Browsing all articles tagged with hormones
FIT
17

Working Out Prevents Cancer in Women

Two of the most common cancers in women are breast and endometrial cancer. These are hormonally caused cancers that are caused by hormones going out of whack.  Exercise can help with these “female” cancers because physical activity has been shown to regulate and calm the production, metabolism and elimination of the toxins produced by female hormones running amok.

 

 

Studies have also shown that there is a relationship between being fatter and breast and endometrial cancer.  Exercise obviously can help you lose weight so you do not become more susceptible to developing these hormonally based cancers.

This past fall, a Canadian study found that the women who were least likely to develop breast cancer engaged in the moderate exercise of doing daily household or farming chores.  Researchers concluded that it was not so much the intensity of the exercise that was helping, but rather the regularity of it.

 

 

In 2009,  a massive study, based on questionnaires given to 121,701 women over twenty years was conducted by the Nurses Health Study at Brigham and Women’s Hospital and Boston. This study found that women who worked out between two to four hours a week reduced their chances of getting cancer by twenty percent.  A smaller but similar study done in Norway in 1997 found the same thing. Women who exercised four hours a week were about one third less likely to get breast cancer.

 

 

In the Brigham study it was noted that the exercise reduces the level of circulating estrogens in a woman’s body.  The reason that this is negative is because estrogen stimulates the growth of breast cells which could mutate and cause cancer.

 

 

Women are actually vulnerable to these types of cancers their entire life. The most important thing is to exercise in moderation because if you exercise to the point that you have minimized your estrogen levels you can increase your risk of bone loss and heart disease.

Menopausal and post-menopausal women are at particular risk for cancer because they are overproducing and under producing hormones. Exercise has protective benefits for hormonal women because it helps to reduce fat.

 

 

The idea is that the leaner you are, the less natural estrogens you will produce. The less estrogens that are in the body, the less of a welcoming field your changing body will be to developing cancer.

You do not have to work out like a female fitness model. Simple, yet sustained activity is best . Try walking or cycling. As long as you working out consistently and every day you should be giving your body the edge when it comes to preventing breast or ovarian cancer.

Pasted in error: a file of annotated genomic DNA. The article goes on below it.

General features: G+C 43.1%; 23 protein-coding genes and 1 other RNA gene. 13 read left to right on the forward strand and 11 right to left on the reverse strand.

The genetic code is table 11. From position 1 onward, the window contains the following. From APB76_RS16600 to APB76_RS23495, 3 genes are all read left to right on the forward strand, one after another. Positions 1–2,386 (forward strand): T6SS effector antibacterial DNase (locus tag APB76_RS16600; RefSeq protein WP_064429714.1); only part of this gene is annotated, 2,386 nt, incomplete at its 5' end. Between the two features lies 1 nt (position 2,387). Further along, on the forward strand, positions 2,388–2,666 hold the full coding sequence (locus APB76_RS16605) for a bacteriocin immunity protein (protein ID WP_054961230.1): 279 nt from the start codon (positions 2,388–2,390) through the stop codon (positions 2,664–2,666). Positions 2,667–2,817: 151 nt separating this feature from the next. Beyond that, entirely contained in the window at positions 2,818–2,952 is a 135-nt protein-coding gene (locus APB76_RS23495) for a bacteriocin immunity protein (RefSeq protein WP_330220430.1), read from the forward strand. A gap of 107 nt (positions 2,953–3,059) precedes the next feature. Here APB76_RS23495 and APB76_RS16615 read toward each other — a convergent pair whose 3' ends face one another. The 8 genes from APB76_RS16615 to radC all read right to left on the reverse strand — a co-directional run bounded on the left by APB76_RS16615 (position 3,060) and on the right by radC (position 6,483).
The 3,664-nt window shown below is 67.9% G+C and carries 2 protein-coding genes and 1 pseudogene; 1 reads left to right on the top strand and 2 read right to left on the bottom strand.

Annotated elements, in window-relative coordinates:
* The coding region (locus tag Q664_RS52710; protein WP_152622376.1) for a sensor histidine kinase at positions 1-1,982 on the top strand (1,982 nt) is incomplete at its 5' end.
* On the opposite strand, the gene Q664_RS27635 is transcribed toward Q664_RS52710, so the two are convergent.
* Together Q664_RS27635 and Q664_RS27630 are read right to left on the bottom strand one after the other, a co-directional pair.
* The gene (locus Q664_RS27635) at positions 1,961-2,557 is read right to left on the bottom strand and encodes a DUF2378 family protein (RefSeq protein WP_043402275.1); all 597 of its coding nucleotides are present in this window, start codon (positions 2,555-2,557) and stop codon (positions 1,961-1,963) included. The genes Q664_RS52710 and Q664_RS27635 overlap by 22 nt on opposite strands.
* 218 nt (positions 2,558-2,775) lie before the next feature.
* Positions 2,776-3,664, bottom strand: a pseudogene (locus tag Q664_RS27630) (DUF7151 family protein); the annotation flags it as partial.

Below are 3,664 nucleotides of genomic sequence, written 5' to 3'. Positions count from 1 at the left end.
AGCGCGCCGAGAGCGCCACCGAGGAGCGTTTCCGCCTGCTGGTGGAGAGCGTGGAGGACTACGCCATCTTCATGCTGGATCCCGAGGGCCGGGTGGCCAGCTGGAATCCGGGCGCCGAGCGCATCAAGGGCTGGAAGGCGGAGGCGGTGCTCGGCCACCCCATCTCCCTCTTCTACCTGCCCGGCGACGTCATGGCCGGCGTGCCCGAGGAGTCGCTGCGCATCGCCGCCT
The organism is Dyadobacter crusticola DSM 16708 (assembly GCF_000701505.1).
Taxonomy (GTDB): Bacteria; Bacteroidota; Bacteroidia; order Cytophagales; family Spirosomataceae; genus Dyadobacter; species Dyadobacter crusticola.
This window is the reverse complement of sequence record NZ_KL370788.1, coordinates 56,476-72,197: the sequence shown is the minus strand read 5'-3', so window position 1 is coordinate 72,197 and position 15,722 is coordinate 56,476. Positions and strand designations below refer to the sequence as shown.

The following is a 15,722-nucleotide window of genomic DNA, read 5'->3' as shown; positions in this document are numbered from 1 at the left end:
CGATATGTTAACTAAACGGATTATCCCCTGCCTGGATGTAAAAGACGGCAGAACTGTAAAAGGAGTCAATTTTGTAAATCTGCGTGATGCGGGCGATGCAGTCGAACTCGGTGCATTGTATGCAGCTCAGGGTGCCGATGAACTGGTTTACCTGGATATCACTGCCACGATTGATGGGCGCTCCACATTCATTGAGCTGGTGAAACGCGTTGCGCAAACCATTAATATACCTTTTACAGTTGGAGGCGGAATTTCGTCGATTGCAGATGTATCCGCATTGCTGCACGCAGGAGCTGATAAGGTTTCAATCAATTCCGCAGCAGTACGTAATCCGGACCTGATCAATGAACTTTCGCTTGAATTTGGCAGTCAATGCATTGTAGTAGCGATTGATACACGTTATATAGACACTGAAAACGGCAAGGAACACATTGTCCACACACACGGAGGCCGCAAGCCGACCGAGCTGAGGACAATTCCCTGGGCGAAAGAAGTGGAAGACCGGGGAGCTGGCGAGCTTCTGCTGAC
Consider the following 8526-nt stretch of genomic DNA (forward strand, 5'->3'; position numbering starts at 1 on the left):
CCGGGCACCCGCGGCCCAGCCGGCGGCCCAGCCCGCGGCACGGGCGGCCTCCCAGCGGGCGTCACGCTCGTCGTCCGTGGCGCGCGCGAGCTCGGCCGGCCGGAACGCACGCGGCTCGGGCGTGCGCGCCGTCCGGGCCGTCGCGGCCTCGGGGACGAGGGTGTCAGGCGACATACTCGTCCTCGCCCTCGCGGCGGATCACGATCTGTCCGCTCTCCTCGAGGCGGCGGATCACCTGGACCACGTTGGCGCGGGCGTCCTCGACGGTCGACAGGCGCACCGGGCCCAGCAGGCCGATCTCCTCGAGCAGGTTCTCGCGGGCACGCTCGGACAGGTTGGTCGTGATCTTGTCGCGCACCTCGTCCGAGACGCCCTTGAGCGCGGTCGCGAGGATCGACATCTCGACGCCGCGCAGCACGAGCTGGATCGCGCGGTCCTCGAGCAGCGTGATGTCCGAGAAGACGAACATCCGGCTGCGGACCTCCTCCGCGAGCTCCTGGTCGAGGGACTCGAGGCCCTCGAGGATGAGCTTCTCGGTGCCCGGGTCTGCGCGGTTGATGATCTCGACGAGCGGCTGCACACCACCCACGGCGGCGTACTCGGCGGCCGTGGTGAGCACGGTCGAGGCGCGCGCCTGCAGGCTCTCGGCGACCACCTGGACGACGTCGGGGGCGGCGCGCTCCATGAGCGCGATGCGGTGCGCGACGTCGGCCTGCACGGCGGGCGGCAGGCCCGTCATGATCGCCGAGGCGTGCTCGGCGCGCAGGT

FIT
11

How Exercise Benefits the Immune System

Cancer is caused by a failure of your immune system to fight off mutant cells that in turn build tumors in the body. This is why it is so important to have a healthy immune system in the first place.

 

 

First off let’s look at some of the factors that cause immune system dysfunction. This includes age, cigarette smoking, stress, poor nutrition, lack of sleep and over training.

 

 

Many studies have shown that regular moderate exercise boosts immunity and in turn prevents cancer. The key is consistency and being “sane about it.”  Working out or walking for an hour every day is going to leave your immune system in healthier shape than slogging it out for three hours every day.

 

 

During moderate exercise immune cells travel through the body more quickly and are better able to kill bacteria and viruses. After exercise ends, the immune system generally returns to normal within a few hours.

 

 

However if you exercise too hard the body goes into an emergency mode that leaves you less resistant.  Intense exercise seems to cause a temporary decrease in the functioning of the immune system. Research has found that during intense physical exertion, the body produces certain hormones that temporarily lower immunity.

 

Exercise also helps reduce psychological stress and cancer patients are under a great deal of duress. Exercise can help lower the levels of cortisol and adrenalin in the blood.

 

 

One study at Appalachian State University found that the immune system improved  in individuals who simply took a walk for forty minutes a day. These individuals had half as many sick days due to colds and flues.

 

 

The same study found that athletes who exercised hard for more than ninety minutes were vulnerable to disease for over 72 hours after they exercised. This is because exercising too hard raises blood pressure as well as cortisol and adrenalin levels. This makes you more prone to illness.

 

 

So should you exercise if you don’t feel well?  if you have mild symptoms and no fever, light or moderate exercise may help you feel a bit better and actually boost your immune system. Intense exercise will only make things worse and likely put you in bed for a few years.

Symptoms that indicate that you might have been working out too hard include irritability, general heaviness and fatigue.

 

 

A fitness trainer can work with you and make sure that you are pacing yourself and working out at a rate that is not going to compromise your body’s ability to recover.